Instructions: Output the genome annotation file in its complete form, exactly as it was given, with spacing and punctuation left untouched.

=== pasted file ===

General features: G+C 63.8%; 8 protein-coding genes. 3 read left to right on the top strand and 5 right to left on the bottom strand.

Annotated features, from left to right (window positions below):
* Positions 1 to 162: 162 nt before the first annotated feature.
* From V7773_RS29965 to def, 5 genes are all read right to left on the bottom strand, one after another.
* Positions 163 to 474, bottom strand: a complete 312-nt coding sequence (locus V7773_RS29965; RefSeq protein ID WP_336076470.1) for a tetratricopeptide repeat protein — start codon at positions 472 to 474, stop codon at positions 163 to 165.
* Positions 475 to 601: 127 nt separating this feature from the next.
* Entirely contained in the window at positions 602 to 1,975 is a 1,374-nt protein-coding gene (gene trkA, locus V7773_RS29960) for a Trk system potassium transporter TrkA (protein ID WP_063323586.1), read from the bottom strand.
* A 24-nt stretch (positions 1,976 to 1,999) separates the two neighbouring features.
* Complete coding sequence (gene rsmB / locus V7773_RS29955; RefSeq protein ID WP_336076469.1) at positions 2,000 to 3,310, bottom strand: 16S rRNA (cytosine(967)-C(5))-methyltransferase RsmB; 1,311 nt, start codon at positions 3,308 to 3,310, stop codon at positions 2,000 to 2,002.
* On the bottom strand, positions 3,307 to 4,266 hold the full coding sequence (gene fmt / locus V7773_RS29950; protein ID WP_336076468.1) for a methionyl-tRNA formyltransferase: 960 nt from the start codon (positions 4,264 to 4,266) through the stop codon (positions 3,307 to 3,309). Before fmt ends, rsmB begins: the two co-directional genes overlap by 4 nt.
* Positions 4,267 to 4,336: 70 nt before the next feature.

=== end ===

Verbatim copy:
General features: G+C 63.8%; 8 protein-coding genes. 3 read left to right on the top strand and 5 right to left on the bottom strand.

Annotated features, from left to right (window positions below):
* Positions 1 to 162: 162 nt before the first annotated feature.
* From V7773_RS29965 to def, 5 genes are all read right to left on the bottom strand, one after another.
* Positions 163 to 474, bottom strand: a complete 312-nt coding sequence (locus V7773_RS29965; RefSeq protein ID WP_336076470.1) for a tetratricopeptide repeat protein — start codon at positions 472 to 474, stop codon at positions 163 to 165.
* Positions 475 to 601: 127 nt separating this feature from the next.
* Entirely contained in the window at positions 602 to 1,975 is a 1,374-nt protein-coding gene (gene trkA, locus V7773_RS29960) for a Trk system potassium transporter TrkA (protein ID WP_063323586.1), read from the bottom strand.
* A 24-nt stretch (positions 1,976 to 1,999) separates the two neighbouring features.
* Complete coding sequence (gene rsmB / locus V7773_RS29955; RefSeq protein ID WP_336076469.1) at positions 2,000 to 3,310, bottom strand: 16S rRNA (cytosine(967)-C(5))-methyltransferase RsmB; 1,311 nt, start codon at positions 3,308 to 3,310, stop codon at positions 2,000 to 2,002.
* On the bottom strand, positions 3,307 to 4,266 hold the full coding sequence (gene fmt / locus V7773_RS29950; protein ID WP_336076468.1) for a methionyl-tRNA formyltransferase: 960 nt from the start codon (positions 4,264 to 4,266) through the stop codon (positions 3,307 to 3,309). Before fmt ends, rsmB begins: the two co-directional genes overlap by 4 nt.
* Positions 4,267 to 4,336: 70 nt before the next feature.